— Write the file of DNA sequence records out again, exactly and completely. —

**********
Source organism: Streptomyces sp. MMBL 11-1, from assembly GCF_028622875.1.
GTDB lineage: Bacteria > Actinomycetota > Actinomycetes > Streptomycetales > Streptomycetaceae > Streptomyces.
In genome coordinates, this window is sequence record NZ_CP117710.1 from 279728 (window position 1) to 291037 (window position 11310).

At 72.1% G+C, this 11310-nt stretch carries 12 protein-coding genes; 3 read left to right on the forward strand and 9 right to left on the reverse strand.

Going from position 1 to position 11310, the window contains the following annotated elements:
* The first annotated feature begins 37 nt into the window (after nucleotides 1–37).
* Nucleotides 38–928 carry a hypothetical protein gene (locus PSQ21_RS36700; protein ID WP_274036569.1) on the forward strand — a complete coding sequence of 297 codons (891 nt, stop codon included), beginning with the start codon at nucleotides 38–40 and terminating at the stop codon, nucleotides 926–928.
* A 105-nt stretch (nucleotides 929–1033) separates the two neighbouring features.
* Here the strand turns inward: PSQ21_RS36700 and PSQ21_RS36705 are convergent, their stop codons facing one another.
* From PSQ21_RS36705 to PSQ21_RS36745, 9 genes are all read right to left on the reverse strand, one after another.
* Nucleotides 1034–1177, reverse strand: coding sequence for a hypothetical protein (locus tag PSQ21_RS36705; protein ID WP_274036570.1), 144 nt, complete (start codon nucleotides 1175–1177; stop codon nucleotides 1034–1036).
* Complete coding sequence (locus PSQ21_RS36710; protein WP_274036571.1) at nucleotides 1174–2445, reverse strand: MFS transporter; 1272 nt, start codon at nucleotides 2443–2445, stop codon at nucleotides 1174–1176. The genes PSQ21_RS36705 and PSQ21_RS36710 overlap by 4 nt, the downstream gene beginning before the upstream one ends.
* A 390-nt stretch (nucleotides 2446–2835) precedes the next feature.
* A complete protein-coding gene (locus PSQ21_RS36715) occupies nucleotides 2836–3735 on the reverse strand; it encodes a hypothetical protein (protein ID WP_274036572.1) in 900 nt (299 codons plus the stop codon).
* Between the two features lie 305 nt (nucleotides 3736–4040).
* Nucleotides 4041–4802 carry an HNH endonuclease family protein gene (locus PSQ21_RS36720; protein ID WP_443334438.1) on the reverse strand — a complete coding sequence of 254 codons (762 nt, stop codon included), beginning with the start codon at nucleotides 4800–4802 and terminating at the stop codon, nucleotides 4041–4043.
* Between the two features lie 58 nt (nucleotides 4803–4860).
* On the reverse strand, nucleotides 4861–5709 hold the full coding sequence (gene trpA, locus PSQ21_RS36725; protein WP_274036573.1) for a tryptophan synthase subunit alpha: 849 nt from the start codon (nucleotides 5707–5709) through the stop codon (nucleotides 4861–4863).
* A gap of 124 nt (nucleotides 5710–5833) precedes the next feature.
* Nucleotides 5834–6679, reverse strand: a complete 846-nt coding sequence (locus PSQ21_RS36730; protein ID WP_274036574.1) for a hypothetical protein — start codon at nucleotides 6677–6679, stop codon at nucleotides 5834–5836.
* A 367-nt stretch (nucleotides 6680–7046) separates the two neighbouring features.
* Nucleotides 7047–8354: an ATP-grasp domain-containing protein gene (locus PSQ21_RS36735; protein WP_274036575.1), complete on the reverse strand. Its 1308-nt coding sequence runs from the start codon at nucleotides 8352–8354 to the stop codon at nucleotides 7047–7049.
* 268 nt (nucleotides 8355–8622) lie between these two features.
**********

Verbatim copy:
Source organism: Streptomyces sp. MMBL 11-1, from assembly GCF_028622875.1.
GTDB lineage: Bacteria > Actinomycetota > Actinomycetes > Streptomycetales > Streptomycetaceae > Streptomyces.
In genome coordinates, this window is sequence record NZ_CP117710.1 from 279728 (window position 1) to 291037 (window position 11310).

At 72.1% G+C, this 11310-nt stretch carries 12 protein-coding genes; 3 read left to right on the forward strand and 9 right to left on the reverse strand.

Going from position 1 to position 11310, the window contains the following annotated elements:
* The first annotated feature begins 37 nt into the window (after nucleotides 1–37).
* Nucleotides 38–928 carry a hypothetical protein gene (locus PSQ21_RS36700; protein ID WP_274036569.1) on the forward strand — a complete coding sequence of 297 codons (891 nt, stop codon included), beginning with the start codon at nucleotides 38–40 and terminating at the stop codon, nucleotides 926–928.
* A 105-nt stretch (nucleotides 929–1033) separates the two neighbouring features.
* Here the strand turns inward: PSQ21_RS36700 and PSQ21_RS36705 are convergent, their stop codons facing one another.
* From PSQ21_RS36705 to PSQ21_RS36745, 9 genes are all read right to left on the reverse strand, one after another.
* Nucleotides 1034–1177, reverse strand: coding sequence for a hypothetical protein (locus tag PSQ21_RS36705; protein ID WP_274036570.1), 144 nt, complete (start codon nucleotides 1175–1177; stop codon nucleotides 1034–1036).
* Complete coding sequence (locus PSQ21_RS36710; protein WP_274036571.1) at nucleotides 1174–2445, reverse strand: MFS transporter; 1272 nt, start codon at nucleotides 2443–2445, stop codon at nucleotides 1174–1176. The genes PSQ21_RS36705 and PSQ21_RS36710 overlap by 4 nt, the downstream gene beginning before the upstream one ends.
* A 390-nt stretch (nucleotides 2446–2835) precedes the next feature.
* A complete protein-coding gene (locus PSQ21_RS36715) occupies nucleotides 2836–3735 on the reverse strand; it encodes a hypothetical protein (protein ID WP_274036572.1) in 900 nt (299 codons plus the stop codon).
* Between the two features lie 305 nt (nucleotides 3736–4040).
* Nucleotides 4041–4802 carry an HNH endonuclease family protein gene (locus PSQ21_RS36720; protein ID WP_443334438.1) on the reverse strand — a complete coding sequence of 254 codons (762 nt, stop codon included), beginning with the start codon at nucleotides 4800–4802 and terminating at the stop codon, nucleotides 4041–4043.
* Between the two features lie 58 nt (nucleotides 4803–4860).
* On the reverse strand, nucleotides 4861–5709 hold the full coding sequence (gene trpA, locus PSQ21_RS36725; protein WP_274036573.1) for a tryptophan synthase subunit alpha: 849 nt from the start codon (nucleotides 5707–5709) through the stop codon (nucleotides 4861–4863).
* A gap of 124 nt (nucleotides 5710–5833) precedes the next feature.
* Nucleotides 5834–6679, reverse strand: a complete 846-nt coding sequence (locus PSQ21_RS36730; protein ID WP_274036574.1) for a hypothetical protein — start codon at nucleotides 6677–6679, stop codon at nucleotides 5834–5836.
* A 367-nt stretch (nucleotides 6680–7046) separates the two neighbouring features.
* Nucleotides 7047–8354: an ATP-grasp domain-containing protein gene (locus PSQ21_RS36735; protein WP_274036575.1), complete on the reverse strand. Its 1308-nt coding sequence runs from the start codon at nucleotides 8352–8354 to the stop codon at nucleotides 7047–7049.
* 268 nt (nucleotides 8355–8622) lie between these two features.